Andre Thomas is insane. That statement requires no validation, no clarification and leaves no room for debate. Just over 11 years ago, Thomas brutally murdered his estranged 20-year-old wife and her 2 children – 4 years old and 13 months old, respectively. He did so, by attempting to dig their hearts out of their chests. He then left the scene, and tried the same on himself. Since it is impossible to cut out your own heart, he failed – surviving to face charges. He confessed, and at age 21 was sentenced to death.
While awaiting trial, Thomas gouged out one of his own eyeballs. In 2008, he gouged out the other, this time eating it.
During the month that preceded the crime, Mr. Thomas had sought mental health treatment, on several occasions. Twice, during this period, his obvious psychoses made doctors so nervous that they requested emergency detention warrants for him. He rang all the bells, ranting on about suicide, the Bible and his mission from God. He told the doctors that Ms. Boren was the Biblical Jezebel, that his son was the Antichrist and that his infant daughter was part of a satanic conspiracy. He ranted and raved. He spoke of hearing voices, and told how he had been called upon to free their hearts of demonic possession.
Despite all this, he was never detained, and never treated.
In Texas, as in most states, hospitals cannot hold people who check in for mental health reasons, but refuse to stay. It is necessary to obtain a warrant, in which case the burden of proof falls on the psych department, to show that the patient is a potential danger to himself or others. However, Texas does have a non-profit organization that is seeking to change that – the Texas Appleseed Project. They are urging the state to change the existing law. One such change would involve granting hospitals and mental health facilities the right to detain patients in the advent of a demonstrable mental health crisis.
This is just one more case where we – society – dropped the ball, and let a disturbed psychotic slip through the cracks. In short, we could have saved that family. Records show that Thomas had complained of hearing voices – voices that commanded him to do evil things – since he was a small child. He told school friends and teachers that he heard demons in his head. By his teens, Thomas had attempted suicide several times. He was an alcoholic and a drug addict. By his 18th birthday, he already had a long history of arrests.
We failed him, and now we want to kill him. He did a horrible thing and he deserves to be punished. Perhaps, but we need to be very careful here. Almost 2 decades before he did that horrible thing, he came to us, asking for help. We chose not to give it to him. It’s too expensive. It’s a violation of his Constitutional rights. He didn’t follow the prescribed plan. Would you lock up everybody who mutters about suicide – or even homicide?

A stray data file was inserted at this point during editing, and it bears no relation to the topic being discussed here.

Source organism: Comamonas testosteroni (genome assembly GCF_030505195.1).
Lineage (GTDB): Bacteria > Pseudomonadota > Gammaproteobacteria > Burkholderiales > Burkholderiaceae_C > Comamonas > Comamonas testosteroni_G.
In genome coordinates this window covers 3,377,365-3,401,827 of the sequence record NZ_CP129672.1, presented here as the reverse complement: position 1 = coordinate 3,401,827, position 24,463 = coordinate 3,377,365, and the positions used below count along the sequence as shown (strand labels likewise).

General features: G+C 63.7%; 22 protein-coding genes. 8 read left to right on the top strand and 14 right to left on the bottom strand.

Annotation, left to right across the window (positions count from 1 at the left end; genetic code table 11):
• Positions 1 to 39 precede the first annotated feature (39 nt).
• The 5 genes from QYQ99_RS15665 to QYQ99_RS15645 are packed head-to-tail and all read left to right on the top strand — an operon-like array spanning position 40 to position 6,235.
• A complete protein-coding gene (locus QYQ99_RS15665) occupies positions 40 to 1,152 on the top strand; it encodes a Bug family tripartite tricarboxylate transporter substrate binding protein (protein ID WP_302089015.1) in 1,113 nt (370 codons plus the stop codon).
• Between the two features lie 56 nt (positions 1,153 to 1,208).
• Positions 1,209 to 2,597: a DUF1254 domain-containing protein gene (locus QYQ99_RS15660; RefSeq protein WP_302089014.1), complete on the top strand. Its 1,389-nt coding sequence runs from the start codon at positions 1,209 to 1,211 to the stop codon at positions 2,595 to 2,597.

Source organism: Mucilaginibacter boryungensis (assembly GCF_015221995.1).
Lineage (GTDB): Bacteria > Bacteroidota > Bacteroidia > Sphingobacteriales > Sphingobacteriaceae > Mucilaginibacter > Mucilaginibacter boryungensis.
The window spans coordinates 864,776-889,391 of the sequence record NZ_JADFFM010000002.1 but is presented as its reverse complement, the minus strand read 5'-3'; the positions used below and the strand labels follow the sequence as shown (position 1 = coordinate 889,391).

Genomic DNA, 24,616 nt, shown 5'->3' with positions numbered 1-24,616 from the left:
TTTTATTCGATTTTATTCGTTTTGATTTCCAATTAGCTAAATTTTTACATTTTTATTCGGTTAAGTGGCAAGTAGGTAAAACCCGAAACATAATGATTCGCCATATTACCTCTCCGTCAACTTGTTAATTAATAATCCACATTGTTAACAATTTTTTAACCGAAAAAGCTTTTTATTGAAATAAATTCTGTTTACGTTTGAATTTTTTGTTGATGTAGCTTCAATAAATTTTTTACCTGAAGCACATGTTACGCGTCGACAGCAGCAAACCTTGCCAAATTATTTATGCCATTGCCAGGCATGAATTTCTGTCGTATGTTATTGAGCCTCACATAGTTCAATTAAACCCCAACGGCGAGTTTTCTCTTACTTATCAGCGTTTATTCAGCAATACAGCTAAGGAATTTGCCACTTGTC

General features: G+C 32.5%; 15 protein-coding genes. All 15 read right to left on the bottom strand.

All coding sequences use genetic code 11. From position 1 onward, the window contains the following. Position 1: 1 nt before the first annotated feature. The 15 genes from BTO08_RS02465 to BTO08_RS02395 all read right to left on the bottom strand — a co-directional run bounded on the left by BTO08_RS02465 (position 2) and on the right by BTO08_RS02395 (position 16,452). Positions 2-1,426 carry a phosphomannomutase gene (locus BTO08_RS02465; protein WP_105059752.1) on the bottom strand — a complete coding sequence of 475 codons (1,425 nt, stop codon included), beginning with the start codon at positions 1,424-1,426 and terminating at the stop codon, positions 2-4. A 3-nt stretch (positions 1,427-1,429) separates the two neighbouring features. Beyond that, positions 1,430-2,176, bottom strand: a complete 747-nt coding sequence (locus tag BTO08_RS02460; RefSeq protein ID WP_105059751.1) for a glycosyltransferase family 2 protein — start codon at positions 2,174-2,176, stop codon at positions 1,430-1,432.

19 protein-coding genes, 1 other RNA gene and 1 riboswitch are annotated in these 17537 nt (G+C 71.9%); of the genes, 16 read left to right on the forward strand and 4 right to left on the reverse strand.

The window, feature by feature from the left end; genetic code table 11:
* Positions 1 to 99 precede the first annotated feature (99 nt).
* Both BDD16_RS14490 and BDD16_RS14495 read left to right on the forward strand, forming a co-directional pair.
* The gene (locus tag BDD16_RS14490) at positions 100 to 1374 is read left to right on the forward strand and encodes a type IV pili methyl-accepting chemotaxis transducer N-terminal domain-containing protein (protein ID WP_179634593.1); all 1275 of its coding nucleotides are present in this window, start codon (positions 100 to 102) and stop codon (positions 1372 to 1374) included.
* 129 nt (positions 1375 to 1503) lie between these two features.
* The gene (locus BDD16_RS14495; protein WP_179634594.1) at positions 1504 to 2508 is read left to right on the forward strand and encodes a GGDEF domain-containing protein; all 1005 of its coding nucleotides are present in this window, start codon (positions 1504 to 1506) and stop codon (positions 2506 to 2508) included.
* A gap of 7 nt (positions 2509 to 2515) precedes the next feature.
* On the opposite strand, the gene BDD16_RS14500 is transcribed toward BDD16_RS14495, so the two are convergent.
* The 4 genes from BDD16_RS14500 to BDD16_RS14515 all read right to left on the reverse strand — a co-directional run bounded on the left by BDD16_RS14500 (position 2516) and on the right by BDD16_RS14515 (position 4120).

A friend of mine, several years ago, was going through a bad patch. His job was in jeopardy. His family was falling apart around him. He was losing his home, and he was drowning in debt. He chose to seek the advice of a mental health professional. In the ensuing session, he mentioned to the doctor, “Sometimes I just feel like I could kill.” Up went the red flags, and my friend ended up hospitalized. In Massachusetts, they can hold you for 3 days for observation. My friend wasn’t mentally ill. He was suffering. It’s something people do. Some may see those 3 days as an overreaction on the part of the doctor, and in this particular case, I would agree.
What about Dylan Klebold? Maybe 3 days of forced observation – followed up with treatment upon the realization that this young man was indeed a threat to himself and others – could have saved the lives of the Columbine students.
The mentally ill can be cured. But, it is expensive, and sadly – at times – it involves stepping on one or more of their Constitutional rights. We just need to maintain caution. There is a difference between watching out for those in need, and becoming a police state. I’m not advocating some sort of Aktion T-4, here. Individual liberty is – and must always be – paramount in American law, but we cannot continue to ignore the mentally ill, hoping they’ll just go away – and we can’t keep letting the penal system and the death penalty do the work we’re either too lazy or too inept to do.
In writing the above, I consulted the following:
BitcoDavid is a blogger and a blog site consultant. In former lives, he was an audio engineer, a videographer, a teacher – even a cab driver. He is an avid health and fitness enthusiast and a Pro/Am boxer. He has spent years working with diet and exercise to combat obesity and obesity related illness.
- After that, let’s kill the mentally ill kid (drx.typepad.com)
- Troubled inmate struggles to maintain sanity in Texas prison (kens5.com)
- Religious? Crazy? Both? (therevealer.org)
- A schizophrenic who gouged out his eyes is on Texas death row (salon.com)
- Mentally Ill Death Row Prisoner Removed Both His Eyes – Will TX Execute Him Anyway? (my.firedoglake.com)
- “How Crazy is too Crazy to be Executed?” (I prefer to say: Mentally ill … not “crazy”) (inprisonedwomen.wordpress.com)
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